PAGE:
Could-Be Blogs

TenEach weekend, I carve out time to sit down, reflect on the week, and decide what to write about for the blog. Each weekend, I struggle with the fact that for every blog that’s written, there are easily ten that could be.

This weekend, I chose not to struggle. Here are ten events that I had the pleasure of witnessing and could have easily written more about, but won’t this time.

  1. Our first Primary Awards Day for 2013-2014, where individual students were recognized for exceptional demonstration of our habits. It’s pretty inspiring to see how hard these 5 to 7 year-olds are working at following the three school rules, taking responsible risks, acting with empathy, showing self-control and persisting at what’s tough.
  2. Hearing the story at a cross-country tournament this week of one of our fastest male runners, fighting for first, going neck-and-neck with a female from De La Salle, losing by a pace, but making a point of high-fiving and saying “Good race”.
  3. Watching dozens of our students participating for the first time in the Brock University Caribou math challenge
  4. Seeing the return of the student leadership project ‘Save That Species’, an awareness-raising and highly entertaining game-show skit that informs us of endangered animals and what we can do to help them
  5. ‘Free-Hug-High-Five Friday’, another student initiative in its third year, where students, parents and teachers are greeted with a show of affection as they arrive for school.
  6. Following our SK students on Twitter (check out our Twitter feed @KCSMatters and look for their hashtag #KCS_SK)
  7. Learning of how hard the grade 8s are working to prepare for Remembrance Day, not because they’ve been told to but because they want to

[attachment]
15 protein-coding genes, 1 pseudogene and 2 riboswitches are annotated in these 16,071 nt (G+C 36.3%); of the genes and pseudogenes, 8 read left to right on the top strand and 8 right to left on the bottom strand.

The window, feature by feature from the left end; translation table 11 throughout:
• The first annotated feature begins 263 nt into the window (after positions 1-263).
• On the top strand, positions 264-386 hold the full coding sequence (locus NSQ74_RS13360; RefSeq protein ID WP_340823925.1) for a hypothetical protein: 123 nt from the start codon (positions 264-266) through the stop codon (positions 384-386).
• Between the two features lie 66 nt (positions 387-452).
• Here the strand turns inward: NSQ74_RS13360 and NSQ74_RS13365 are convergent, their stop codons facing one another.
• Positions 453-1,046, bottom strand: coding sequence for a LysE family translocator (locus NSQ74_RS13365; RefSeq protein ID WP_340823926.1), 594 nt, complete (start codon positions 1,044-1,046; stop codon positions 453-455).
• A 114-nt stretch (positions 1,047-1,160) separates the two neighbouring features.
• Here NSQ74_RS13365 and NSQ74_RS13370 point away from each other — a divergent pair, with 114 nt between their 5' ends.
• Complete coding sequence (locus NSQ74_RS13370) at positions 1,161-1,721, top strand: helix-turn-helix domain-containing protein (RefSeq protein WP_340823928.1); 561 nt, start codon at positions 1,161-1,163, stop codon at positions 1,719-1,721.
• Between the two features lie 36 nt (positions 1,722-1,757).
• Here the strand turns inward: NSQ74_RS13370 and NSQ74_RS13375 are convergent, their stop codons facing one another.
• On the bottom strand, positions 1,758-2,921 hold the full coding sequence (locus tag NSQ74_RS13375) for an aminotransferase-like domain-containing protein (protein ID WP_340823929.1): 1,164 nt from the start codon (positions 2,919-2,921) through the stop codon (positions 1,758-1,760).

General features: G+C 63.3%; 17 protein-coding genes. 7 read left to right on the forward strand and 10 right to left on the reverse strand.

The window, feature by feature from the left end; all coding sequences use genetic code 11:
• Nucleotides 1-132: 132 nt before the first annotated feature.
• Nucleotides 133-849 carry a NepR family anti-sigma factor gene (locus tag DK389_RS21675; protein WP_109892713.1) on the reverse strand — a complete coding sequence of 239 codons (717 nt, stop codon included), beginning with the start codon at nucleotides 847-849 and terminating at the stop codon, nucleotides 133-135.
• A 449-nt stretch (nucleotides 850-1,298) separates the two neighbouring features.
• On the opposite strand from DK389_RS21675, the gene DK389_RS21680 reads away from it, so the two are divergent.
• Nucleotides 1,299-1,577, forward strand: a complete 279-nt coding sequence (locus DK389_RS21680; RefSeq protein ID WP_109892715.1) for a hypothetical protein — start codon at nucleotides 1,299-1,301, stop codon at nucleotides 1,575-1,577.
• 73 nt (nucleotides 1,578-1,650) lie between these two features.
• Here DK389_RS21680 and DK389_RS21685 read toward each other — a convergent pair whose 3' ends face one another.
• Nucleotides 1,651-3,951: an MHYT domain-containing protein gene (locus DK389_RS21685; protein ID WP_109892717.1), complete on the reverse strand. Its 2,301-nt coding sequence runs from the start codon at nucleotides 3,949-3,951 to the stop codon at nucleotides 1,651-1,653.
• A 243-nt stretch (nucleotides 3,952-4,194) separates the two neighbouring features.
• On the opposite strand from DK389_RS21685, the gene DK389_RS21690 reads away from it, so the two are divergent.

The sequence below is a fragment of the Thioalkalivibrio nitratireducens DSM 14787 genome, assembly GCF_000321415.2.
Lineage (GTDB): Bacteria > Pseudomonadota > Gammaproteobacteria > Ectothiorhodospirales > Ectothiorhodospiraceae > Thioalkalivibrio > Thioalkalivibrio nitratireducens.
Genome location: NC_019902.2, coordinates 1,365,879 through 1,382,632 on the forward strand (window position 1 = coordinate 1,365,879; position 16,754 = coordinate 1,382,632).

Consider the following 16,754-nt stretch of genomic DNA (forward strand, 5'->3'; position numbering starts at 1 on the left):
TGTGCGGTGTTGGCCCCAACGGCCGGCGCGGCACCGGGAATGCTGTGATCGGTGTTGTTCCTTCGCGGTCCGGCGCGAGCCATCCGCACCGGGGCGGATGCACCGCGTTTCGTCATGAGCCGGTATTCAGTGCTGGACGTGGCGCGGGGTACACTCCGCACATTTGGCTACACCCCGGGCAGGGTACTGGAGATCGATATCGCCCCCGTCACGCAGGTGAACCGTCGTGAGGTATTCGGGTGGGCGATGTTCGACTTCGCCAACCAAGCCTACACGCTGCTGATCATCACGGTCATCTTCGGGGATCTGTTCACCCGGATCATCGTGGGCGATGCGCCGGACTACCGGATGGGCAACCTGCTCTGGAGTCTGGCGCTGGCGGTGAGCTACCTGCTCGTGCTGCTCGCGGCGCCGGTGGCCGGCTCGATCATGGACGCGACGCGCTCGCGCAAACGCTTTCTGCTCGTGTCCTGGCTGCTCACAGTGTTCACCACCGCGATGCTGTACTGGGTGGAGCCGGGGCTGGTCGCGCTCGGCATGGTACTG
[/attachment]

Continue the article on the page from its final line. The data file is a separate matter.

8. Finding out that one of our grade 6 boys entered a contest to create a new Pokémon character, and won!
  9. Joining our first Open House of the year and having the chance to meet and chat with parents and children keen to join KCS. I love sharing what happens here.
  10. Watching our older students get up and speak at assembly, marveling at how confident and skilled they’ve become at public speaking over their years at KCS.

Our first Pizza Lunch, ‘Compliment Friday’, class meetings, field trips, other stories from the cross-country tournament, our girls’ basketball team and many other topics could have easily been added to the list.

A school with 413 students has a lot going on each week. With our Four Doors to Learning program at KCS, what goes on is pretty great. I look forward to explaining more when I write next weekend.

Andrea Fanjoy,
Assistant Head, Academics
You can follow Andrea on Twitter @afanjoy.

Morning Surprise

This morning I arrived at KCS at my usual time, 7 a.m.  Normally, I am one of the first people in the school.  I get here early to answer emails, check phone messages, scan the newspapers, and just to have a bit of quiet time before the energy of 300+ children descend on the school.  Today, as I drove into the parking lot I noticed a couple of our faculty’s cars – Mrs. Hoggarth and Mrs. Marcynuk.  As I arrived at the main doors in my still sleepy state, I was greeted enthusiastically by one of our grade 5 students.  Then I walked down the steps and was met by three or four other wide-awake and highly – I repeat, highly – energized grade 5/6 students.  My quiet time was gone.  It reminded me of the day, just over three years ago when I arrived at the front door only to be met by Dave, the project manager of our third addition, who informed me that we had a flood in our second addition (which you may recall we had to close for over six weeks).  It’s amazing how quickly our state of mind can change when prompted appropriately…

These dozen students and our two faculty members were getting ready to get on a 7:15 a.m. bus to a school for Canadian Literature event.  You can bet that when I was 11 or 12 years old, I would not have been so highly energized at 7 a.m. in the morning to go to such an event (probably not at 10 a.m. either!).  As usual, a KCS teacher had that inspirational touch with a group of our students.

Derek Logan
Head of School